Canadian Government’s Compensations for
Japanese Canadians Interments in World War Two (restitution)
No one would ever think that an apology and a meager amount of money would be sufficient enough to pay back for taking away freedom and rights for several years. Apparently, it appears as Canadian government did. During World War II, Japanese immigrants and Japanese Canadians were denied of their rights as humans and Canadian citizens, and were forced to live in internment camps (Baldwin, 2011). Although the Canadian government has realized its wrong doings to Japanese Canadians and has made attempts for reparation, the formal apologies and compensations made by the Canadian government are not adequate to atone for all the financial, social, and psychological damages that Anti-Japanese policies have caused during World War II.
The Japanese Canadians were financially troubled by the government’s anti-Japanese policies and their impairments were never repaired commensurately even in the years after the war. Under the anti-Japanese policies, Japanese Canadians lost their jobs and properties, including their homes, motor vehicles, and fishing boats (Mollins, 1999). In the beginning of the war, due to the hatred towards Japanese Canadians, many of the Japanese Canadian owned businesses received very little customers and too many disruptions; thus, they had to close down (Hickman & Fukawa, 2011). Also, almost all of Japanese Canadians were fired from their work (Baldwin, 2011). This happening was very predictable, because Japanese Canadians taking over many of the jobs from Canadians and gaining more control over fishing industry in Bri...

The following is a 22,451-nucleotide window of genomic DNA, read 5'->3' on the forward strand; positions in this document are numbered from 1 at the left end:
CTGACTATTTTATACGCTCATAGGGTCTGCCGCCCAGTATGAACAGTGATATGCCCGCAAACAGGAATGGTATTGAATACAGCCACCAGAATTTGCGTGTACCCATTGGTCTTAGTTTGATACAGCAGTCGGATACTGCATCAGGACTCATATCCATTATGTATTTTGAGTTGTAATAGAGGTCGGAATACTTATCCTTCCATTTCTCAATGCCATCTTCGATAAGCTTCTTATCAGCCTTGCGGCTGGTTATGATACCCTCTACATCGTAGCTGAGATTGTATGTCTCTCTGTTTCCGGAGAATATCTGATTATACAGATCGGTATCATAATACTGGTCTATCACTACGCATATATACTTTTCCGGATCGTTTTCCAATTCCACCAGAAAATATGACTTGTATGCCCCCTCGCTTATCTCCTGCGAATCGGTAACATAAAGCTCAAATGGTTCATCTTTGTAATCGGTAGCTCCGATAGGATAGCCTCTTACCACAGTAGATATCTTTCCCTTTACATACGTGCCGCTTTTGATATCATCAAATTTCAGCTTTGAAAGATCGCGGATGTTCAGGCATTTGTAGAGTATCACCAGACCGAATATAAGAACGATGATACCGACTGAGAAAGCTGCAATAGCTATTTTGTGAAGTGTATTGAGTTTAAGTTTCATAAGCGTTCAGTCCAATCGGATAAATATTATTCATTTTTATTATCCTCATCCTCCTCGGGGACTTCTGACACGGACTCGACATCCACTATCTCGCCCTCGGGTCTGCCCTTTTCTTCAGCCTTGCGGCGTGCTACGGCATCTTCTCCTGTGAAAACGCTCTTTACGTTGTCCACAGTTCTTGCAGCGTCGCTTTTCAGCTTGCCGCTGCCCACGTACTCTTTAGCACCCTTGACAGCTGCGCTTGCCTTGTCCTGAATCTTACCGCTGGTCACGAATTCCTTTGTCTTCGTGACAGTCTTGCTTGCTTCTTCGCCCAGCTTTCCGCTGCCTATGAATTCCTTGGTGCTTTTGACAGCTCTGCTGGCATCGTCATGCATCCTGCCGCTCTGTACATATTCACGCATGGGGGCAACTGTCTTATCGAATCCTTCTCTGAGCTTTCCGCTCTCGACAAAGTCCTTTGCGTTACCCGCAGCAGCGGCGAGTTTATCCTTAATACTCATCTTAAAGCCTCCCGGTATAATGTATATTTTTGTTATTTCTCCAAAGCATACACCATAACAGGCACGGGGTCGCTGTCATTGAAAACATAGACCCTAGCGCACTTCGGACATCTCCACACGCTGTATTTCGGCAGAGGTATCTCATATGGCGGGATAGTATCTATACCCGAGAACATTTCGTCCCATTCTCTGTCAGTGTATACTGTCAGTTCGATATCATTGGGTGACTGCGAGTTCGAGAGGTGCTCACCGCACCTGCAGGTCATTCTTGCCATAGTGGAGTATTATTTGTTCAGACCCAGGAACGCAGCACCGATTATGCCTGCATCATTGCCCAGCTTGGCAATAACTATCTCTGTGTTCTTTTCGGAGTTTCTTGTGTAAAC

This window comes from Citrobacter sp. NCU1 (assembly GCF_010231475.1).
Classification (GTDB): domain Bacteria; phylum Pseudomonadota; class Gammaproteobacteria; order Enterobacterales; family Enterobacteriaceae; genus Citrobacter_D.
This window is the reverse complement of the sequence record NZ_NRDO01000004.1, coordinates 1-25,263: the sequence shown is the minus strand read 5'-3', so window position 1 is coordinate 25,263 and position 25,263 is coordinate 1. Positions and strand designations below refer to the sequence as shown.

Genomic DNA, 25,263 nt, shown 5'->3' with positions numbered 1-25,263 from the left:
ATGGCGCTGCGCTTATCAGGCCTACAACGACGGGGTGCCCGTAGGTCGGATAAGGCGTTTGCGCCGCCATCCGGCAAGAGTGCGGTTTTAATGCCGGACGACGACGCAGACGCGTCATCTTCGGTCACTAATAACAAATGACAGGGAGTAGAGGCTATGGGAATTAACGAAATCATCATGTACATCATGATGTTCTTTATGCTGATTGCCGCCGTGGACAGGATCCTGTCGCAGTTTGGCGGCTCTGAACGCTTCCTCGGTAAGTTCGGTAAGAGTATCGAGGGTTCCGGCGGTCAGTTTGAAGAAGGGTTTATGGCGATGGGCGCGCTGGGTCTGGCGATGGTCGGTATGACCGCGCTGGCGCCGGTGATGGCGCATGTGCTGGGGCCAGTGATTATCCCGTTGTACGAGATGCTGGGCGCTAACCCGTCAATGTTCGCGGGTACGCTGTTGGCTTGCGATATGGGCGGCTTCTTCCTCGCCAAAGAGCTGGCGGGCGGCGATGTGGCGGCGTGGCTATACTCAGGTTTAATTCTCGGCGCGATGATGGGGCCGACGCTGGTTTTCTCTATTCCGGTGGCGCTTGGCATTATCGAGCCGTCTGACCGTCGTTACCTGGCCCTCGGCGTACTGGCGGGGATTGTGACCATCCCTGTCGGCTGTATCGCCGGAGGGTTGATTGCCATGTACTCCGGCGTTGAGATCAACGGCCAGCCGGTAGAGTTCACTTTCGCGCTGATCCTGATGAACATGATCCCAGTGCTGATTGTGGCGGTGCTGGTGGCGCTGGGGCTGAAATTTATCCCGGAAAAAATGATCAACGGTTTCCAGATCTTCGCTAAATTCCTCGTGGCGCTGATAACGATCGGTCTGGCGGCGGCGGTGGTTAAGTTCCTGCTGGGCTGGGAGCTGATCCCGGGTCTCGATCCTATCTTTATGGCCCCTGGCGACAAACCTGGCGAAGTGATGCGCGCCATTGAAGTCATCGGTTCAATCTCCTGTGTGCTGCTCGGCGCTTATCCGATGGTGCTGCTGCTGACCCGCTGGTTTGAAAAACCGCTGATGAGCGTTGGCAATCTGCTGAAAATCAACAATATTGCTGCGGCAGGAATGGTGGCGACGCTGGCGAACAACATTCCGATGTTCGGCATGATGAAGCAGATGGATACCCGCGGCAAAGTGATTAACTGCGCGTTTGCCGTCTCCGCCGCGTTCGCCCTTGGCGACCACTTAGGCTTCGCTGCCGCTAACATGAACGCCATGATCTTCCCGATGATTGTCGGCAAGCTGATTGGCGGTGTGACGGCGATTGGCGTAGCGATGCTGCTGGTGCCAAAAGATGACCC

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... members. Most of the Japanese Canadians who suffered in the camps became more intimating, having lower self-esteem. These horrible events caused Japanese Canadians to lose their confidence and dignity as Canadian citizens and as humans. The severe violations of birthright led to Japanese Canadians having psychological problems afterwards, which undoubtedly cannot be atoned by an insufficient apology.
In conclusion, Japanese Canadian interments in World War Two have left life-long scars on Japanese Canadians by violating the rights to their properties, rights to build their own social status, and basic human rights. Therefore, in order for Canada to truly recompense for its wrong doings to Japanese Canadians, both the government and the people of Canada should make an appropriate apology with right amount of compensation to cover all the damages caused.
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